An unexpected fourfold surge in the price of fresh lumber has put pressure on timber prices at hardware giant Bunnings and caught the attention of Reddit investors and internet jokesters.
Wesfarmers chief executive Rob Scott told investors and analysts at the Macquarie Australia Conference on Wednesday that the retail conglomerate was doing its best to stop the price hikes from being passed on to consumers.
“Lumber prices have gone up and there have been constraints there around supply, and we have seen pricing pressure,” Mr Scott said.
“The focus in our business is how we absorb these costs and drive greater efficiencies so we don’t have to pass those costs onto customers, and that’s certainly what Bunnings is trying to do with lumber.”
Lumber prices have more than quadrupled in the past 12 months, with lumber futures last trading at $US1481 ($1914) per 1000-board feet. Two years ago, the same amount of timber would have cost just $US326.
The boom has largely been driven by a surge in home renovations and new homes being built in the US during the pandemic, which has put the squeeze on an already weakened industry. Mills around the world have been shocked by the demand for wood, labelling it a once-in-a-lifetime event.
To add further fuel to the fire, the lumber shortage has been jumped on by Reddit investors, who were responsible for the meteoric rise of struggling video game retailer GameStop. Investors on Reddit’s WallStreetBets forum have been discussing investing in lumber over recent months, despite some labelling the investment as a “boomer stock”.
Memes about the price of timber have become popular online, drawing further attention to the boom.
Australia, which usually mills much of its timber from local plantations, has also had its production stunted by bushfires, meaning builders have had to rely on what limited imports they can get their hands on.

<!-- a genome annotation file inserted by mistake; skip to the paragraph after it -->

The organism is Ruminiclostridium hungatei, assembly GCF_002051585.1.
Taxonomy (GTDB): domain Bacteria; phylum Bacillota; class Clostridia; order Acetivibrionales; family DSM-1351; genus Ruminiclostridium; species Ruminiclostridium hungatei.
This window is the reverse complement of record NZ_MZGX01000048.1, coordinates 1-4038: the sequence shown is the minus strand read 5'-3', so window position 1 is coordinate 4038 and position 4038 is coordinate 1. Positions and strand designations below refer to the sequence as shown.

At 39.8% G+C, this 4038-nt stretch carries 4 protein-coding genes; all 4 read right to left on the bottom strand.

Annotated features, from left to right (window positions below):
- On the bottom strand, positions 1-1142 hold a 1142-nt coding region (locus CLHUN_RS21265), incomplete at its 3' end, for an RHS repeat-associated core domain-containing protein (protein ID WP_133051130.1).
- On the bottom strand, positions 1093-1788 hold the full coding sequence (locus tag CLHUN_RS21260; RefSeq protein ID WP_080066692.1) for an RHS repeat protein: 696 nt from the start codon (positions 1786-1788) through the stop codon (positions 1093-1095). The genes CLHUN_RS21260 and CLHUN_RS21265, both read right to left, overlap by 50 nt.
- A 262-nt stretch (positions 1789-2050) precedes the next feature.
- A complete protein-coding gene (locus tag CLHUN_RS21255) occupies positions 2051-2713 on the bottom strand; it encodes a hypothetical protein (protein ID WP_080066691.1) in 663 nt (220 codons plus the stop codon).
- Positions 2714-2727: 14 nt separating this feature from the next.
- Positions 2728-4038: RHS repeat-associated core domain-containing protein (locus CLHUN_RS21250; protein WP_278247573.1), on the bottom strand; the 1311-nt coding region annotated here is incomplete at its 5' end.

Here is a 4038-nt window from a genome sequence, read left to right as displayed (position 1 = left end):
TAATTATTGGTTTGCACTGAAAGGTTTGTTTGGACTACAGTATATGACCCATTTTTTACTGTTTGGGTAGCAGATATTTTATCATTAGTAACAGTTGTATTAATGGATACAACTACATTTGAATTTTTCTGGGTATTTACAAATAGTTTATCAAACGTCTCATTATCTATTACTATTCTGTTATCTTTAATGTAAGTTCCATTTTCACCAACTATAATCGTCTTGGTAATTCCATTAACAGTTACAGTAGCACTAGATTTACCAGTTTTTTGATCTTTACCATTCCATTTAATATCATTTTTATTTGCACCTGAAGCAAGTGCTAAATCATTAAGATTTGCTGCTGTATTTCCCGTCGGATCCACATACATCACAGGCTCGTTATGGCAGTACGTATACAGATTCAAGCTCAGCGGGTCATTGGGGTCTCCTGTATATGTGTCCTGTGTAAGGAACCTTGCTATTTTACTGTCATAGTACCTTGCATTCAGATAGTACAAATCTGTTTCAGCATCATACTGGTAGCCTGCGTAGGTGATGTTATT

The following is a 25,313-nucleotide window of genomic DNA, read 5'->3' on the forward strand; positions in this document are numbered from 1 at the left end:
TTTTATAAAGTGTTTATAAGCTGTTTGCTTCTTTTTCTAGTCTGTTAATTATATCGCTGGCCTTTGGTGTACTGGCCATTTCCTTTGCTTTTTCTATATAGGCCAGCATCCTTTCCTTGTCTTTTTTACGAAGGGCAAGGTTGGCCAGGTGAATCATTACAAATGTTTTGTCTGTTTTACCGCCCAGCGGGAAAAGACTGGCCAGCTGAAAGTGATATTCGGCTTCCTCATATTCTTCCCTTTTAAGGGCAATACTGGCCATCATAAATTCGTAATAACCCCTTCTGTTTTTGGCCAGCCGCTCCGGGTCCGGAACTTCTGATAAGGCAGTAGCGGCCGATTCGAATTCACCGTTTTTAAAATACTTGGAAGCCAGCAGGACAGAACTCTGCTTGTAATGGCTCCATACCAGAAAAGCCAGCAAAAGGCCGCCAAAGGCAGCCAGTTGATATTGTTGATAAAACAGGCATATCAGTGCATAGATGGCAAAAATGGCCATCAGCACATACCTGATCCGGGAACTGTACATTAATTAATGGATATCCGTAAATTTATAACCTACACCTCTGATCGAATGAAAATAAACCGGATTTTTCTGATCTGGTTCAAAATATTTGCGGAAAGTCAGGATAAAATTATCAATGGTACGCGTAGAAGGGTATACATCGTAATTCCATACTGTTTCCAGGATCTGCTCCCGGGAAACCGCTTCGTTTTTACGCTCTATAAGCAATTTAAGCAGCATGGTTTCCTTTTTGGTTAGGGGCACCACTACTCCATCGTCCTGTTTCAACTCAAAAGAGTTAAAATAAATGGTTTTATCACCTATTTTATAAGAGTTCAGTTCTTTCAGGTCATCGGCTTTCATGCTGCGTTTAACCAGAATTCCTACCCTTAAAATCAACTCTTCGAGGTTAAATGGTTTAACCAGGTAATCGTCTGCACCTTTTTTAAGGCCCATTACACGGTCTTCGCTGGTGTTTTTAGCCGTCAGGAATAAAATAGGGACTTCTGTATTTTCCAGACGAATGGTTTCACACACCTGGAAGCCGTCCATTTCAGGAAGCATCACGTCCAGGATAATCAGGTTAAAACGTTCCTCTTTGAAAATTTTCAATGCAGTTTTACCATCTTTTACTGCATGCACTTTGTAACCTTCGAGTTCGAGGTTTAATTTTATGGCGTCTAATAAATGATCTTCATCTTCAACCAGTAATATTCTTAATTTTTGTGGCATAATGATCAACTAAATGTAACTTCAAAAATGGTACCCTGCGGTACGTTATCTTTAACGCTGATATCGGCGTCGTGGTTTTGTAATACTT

Mr Scott did not go into detail regarding the quantum of the price increases Bunnings was witnessing but noted the pain was being felt across the market. Wesfarmers is also seeing similar price hikes in international shipping costs and some other raw materials, such as cotton.
“What’s important to note across all these areas is that the whole market is facing these cost pressures,” he said. “But often because of the very significant scale we have in our businesses and the relationships we have with our suppliers, we have more capacity to mitigate and offset some of these costs than many others.”
The Wesfarmers chief also updated investors on the performance of the company’s other businesses, which include Kmart, Target and Officeworks. He confirmed the conversion of Target stores to Kmart stores, announced last year, was performing better than expected.
Demand for desks and office furniture at Officeworks has also persisted through the pandemic, Mr Scott said, even when stacked up against last year’s “extreme” demand.
“What we continue to see is still very healthy demand for office furniture and all the products that go to helping Australians work from home and study from home, and that is continuing,” he said.
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Source: Thanks smh.com